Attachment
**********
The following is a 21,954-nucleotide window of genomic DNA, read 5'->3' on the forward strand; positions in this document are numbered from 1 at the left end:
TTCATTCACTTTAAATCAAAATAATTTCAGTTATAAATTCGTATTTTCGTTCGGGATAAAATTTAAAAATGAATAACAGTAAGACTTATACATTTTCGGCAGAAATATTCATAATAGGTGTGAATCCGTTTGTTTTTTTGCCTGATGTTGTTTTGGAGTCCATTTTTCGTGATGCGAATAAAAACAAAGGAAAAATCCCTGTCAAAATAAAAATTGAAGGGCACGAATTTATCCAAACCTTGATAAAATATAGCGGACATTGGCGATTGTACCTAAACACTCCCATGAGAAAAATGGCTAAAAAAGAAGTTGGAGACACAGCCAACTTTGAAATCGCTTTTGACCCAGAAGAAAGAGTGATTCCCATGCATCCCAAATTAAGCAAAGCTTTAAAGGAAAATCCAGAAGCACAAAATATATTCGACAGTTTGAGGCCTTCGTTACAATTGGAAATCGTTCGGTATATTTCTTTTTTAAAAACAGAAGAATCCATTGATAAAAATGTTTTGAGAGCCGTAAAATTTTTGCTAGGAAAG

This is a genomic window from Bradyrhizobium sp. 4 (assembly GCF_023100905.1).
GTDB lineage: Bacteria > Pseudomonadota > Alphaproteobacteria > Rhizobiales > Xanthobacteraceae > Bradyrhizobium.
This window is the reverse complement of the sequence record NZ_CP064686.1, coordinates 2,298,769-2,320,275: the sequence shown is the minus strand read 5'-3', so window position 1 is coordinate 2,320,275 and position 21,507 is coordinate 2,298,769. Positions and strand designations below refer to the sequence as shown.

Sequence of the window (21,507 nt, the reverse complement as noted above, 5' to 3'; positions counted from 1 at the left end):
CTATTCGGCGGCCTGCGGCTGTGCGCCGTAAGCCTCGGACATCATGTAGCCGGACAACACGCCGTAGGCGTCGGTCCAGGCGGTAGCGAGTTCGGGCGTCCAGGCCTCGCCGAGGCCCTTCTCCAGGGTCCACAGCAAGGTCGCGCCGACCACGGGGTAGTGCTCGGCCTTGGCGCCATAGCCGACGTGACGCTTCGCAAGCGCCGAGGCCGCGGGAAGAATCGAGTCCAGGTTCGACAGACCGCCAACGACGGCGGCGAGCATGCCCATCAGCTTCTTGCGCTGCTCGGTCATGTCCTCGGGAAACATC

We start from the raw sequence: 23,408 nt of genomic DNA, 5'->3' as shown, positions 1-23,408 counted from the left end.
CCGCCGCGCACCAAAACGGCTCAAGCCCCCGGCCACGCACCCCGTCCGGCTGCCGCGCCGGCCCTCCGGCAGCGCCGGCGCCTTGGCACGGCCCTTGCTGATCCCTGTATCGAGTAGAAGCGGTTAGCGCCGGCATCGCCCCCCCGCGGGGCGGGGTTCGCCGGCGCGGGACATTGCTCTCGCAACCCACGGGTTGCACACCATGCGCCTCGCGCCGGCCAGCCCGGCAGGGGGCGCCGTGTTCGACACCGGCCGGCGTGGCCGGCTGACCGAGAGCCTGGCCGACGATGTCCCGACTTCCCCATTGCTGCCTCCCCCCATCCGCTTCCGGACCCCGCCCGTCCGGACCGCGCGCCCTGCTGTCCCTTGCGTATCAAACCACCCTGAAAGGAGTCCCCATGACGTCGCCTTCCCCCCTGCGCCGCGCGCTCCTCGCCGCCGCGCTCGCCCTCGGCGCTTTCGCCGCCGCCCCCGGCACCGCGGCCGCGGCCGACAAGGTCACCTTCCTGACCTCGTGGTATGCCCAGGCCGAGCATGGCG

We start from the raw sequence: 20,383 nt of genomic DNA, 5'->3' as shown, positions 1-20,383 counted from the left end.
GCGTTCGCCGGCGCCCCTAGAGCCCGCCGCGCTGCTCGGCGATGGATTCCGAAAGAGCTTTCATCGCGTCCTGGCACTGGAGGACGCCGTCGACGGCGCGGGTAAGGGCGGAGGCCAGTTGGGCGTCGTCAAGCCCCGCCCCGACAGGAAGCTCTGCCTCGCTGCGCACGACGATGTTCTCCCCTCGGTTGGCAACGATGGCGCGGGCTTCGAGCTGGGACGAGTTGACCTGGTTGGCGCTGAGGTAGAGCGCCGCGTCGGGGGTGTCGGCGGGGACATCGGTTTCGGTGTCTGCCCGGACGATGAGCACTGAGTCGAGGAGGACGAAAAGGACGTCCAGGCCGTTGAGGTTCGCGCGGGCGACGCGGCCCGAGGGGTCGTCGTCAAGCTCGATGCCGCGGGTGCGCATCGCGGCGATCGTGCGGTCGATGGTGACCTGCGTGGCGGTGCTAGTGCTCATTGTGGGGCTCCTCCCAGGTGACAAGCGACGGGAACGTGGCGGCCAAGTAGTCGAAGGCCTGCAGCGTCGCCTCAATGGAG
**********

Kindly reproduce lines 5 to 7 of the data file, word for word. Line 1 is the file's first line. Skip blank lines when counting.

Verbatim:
This window is the reverse complement of the sequence record NZ_CP064686.1, coordinates 2,298,769-2,320,275: the sequence shown is the minus strand read 5'-3', so window position 1 is coordinate 2,320,275 and position 21,507 is coordinate 2,298,769. Positions and strand designations below refer to the sequence as shown.

Sequence of the window (21,507 nt, the reverse complement as noted above, 5' to 3'; positions counted from 1 at the left end):
CTATTCGGCGGCCTGCGGCTGTGCGCCGTAAGCCTCGGACATCATGTAGCCGGACAACACGCCGTAGGCGTCGGTCCAGGCGGTAGCGAGTTCGGGCGTCCAGGCCTCGCCGAGGCCCTTCTCCAGGGTCCACAGCAAGGTCGCGCCGACCACGGGGTAGTGCTCGGCCTTGGCGCCATAGCCGACGTGACGCTTCGCAAGCGCCGAGGCCGCGGGAAGAATCGAGTCCAGGTTCGACAGACCGCCAACGACGGCGGCGAGCATGCCCATCAGCTTCTTGCGCTGCTCGGTCATGTCCTCGGGAAACATC